“I definitely don’t want to sound arrogant,” said the REDC’s Adams said, “but we made it through the last recession, and with continued support from out partners I believe we will make it through this one.” She said REDC has $5 million in additional lending capacity and is “well positioned to meet the need for capital as businesses ramp up.”

But Heavener pointed to what he called “an existential risk” facing some RDCs, his own among them.

He said “we can mange the loss of interest income. But when the deferments expire, and if a quarter or a third of borrowers fail then I’ve got a real problem.”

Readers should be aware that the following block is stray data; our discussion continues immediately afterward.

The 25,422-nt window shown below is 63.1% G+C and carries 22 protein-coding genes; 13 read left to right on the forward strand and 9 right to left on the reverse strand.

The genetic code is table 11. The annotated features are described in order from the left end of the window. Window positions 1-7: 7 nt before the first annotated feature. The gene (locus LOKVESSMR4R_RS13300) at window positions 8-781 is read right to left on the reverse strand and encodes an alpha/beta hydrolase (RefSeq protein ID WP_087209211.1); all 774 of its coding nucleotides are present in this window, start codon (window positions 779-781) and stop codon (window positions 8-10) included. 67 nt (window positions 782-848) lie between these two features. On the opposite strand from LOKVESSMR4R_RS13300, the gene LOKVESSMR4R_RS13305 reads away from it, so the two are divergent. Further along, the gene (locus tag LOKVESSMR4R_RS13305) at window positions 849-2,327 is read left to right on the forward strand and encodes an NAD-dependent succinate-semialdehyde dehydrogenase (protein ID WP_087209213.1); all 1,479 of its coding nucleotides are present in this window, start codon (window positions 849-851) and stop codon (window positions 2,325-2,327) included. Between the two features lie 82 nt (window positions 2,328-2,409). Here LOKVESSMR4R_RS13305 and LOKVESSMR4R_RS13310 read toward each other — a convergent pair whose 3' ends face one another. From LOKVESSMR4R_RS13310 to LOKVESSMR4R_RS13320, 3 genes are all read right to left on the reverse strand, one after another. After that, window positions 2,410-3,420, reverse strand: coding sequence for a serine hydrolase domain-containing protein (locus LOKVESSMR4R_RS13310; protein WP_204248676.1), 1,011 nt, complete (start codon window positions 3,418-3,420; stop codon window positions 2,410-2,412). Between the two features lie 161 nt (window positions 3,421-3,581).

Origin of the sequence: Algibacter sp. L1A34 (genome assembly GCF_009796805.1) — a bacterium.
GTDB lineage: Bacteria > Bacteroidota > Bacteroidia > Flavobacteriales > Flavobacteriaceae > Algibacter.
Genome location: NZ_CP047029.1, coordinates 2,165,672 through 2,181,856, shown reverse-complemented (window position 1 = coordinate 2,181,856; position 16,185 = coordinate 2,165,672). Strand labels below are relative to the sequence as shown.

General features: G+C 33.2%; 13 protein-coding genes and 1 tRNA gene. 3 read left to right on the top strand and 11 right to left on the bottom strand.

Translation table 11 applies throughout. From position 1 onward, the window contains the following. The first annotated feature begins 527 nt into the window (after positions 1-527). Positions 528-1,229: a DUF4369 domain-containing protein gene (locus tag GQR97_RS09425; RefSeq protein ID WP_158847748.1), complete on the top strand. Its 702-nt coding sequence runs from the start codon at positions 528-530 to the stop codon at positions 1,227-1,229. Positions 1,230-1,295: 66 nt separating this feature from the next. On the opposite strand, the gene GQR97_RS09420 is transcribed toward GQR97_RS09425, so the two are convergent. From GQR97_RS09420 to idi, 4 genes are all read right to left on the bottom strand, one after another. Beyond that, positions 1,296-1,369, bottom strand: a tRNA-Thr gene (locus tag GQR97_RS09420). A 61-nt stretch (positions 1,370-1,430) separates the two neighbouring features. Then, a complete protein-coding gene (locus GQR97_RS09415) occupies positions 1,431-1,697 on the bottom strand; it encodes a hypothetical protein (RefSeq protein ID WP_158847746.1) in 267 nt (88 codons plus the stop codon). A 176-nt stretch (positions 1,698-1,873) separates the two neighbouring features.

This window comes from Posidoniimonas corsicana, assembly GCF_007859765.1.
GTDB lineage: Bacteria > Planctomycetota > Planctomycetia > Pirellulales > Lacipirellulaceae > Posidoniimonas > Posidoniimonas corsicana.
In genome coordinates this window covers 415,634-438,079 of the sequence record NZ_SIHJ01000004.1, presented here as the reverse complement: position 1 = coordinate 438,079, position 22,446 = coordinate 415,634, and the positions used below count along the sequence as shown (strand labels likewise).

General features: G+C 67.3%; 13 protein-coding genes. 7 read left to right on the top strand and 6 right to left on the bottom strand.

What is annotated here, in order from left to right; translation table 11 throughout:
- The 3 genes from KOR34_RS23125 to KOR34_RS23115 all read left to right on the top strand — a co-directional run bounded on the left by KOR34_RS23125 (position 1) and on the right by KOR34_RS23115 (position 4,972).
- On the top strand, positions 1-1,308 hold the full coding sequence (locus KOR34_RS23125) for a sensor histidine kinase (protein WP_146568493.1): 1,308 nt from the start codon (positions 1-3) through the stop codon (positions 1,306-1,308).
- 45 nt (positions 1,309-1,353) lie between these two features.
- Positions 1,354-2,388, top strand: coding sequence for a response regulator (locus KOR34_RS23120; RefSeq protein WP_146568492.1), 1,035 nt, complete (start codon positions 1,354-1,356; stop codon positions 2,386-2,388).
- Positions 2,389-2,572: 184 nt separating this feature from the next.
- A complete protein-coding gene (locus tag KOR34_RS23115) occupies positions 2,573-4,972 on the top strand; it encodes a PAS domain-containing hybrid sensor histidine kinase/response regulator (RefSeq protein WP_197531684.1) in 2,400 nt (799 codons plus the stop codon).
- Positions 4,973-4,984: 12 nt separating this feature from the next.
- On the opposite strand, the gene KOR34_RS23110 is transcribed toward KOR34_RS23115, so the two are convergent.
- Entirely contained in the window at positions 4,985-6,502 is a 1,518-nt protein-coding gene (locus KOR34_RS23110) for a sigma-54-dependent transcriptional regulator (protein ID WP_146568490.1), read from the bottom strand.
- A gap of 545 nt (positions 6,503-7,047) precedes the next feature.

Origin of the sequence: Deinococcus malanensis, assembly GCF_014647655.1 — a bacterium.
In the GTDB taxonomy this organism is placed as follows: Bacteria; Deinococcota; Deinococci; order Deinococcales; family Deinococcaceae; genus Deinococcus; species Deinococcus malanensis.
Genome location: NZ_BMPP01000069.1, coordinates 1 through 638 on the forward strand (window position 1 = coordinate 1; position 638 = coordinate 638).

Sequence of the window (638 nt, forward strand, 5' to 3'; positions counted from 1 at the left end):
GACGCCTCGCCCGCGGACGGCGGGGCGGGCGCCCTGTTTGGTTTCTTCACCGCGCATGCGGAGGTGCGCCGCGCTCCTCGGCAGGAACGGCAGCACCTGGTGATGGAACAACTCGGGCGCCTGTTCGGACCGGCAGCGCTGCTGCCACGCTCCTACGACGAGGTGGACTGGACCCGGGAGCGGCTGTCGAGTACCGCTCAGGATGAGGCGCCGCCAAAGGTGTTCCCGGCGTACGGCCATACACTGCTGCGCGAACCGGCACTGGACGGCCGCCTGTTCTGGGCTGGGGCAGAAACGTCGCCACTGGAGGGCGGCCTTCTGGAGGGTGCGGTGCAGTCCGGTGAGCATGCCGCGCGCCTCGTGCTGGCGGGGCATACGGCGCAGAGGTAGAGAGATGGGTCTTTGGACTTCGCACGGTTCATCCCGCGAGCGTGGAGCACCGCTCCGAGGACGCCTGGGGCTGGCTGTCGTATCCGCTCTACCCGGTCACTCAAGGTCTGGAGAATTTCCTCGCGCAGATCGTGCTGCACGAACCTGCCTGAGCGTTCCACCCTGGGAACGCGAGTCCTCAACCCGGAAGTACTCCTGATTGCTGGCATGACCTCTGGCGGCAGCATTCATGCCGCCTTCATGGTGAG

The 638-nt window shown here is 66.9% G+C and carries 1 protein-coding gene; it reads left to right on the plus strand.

As an intermediary re-lender with the USDA, he explained that of the 27 loans in deferment, with an aggregate value of $4.5 million, some $3 million is backed by funds borrowed from the USDA. “If those borrowers default,” he said, “I’m on the hook. I have to pay back the USDA.”

Other RDCs in the state, including CoastalEDC, CoosEDC, WEDCO, GRDC, and REDC, are also intermediary re-lenders with USDA. Howson said the CoosEDC could be liable for $150,000 in the event of defaults, but others said that USDA funding represented a relatively small share of their portfolios.

Stressing the resiliency of New Hampshire’s small businesses, Gray expressed concern about the availably of funds to fuel a recovery. “The SBA has provided easy money,” he said, “but what happens when the money runs out?” He anticipated strong demand for credit as the economy begins to expand and said “the challenge will be to get access to money.”